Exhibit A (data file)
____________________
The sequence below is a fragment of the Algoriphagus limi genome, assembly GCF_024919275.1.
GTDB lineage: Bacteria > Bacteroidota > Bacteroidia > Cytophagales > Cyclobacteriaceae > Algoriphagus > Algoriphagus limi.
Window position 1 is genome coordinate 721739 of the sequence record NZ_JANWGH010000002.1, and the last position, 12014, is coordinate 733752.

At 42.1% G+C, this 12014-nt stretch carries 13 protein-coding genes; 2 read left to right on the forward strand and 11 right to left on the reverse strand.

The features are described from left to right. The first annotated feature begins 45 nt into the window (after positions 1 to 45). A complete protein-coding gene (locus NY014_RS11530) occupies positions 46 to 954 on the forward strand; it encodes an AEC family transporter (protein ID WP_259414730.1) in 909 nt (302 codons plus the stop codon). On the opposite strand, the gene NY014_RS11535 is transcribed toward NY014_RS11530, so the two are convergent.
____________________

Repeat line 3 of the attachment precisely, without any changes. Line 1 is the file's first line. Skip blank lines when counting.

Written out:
Window position 1 is genome coordinate 721739 of the sequence record NZ_JANWGH010000002.1, and the last position, 12014, is coordinate 733752.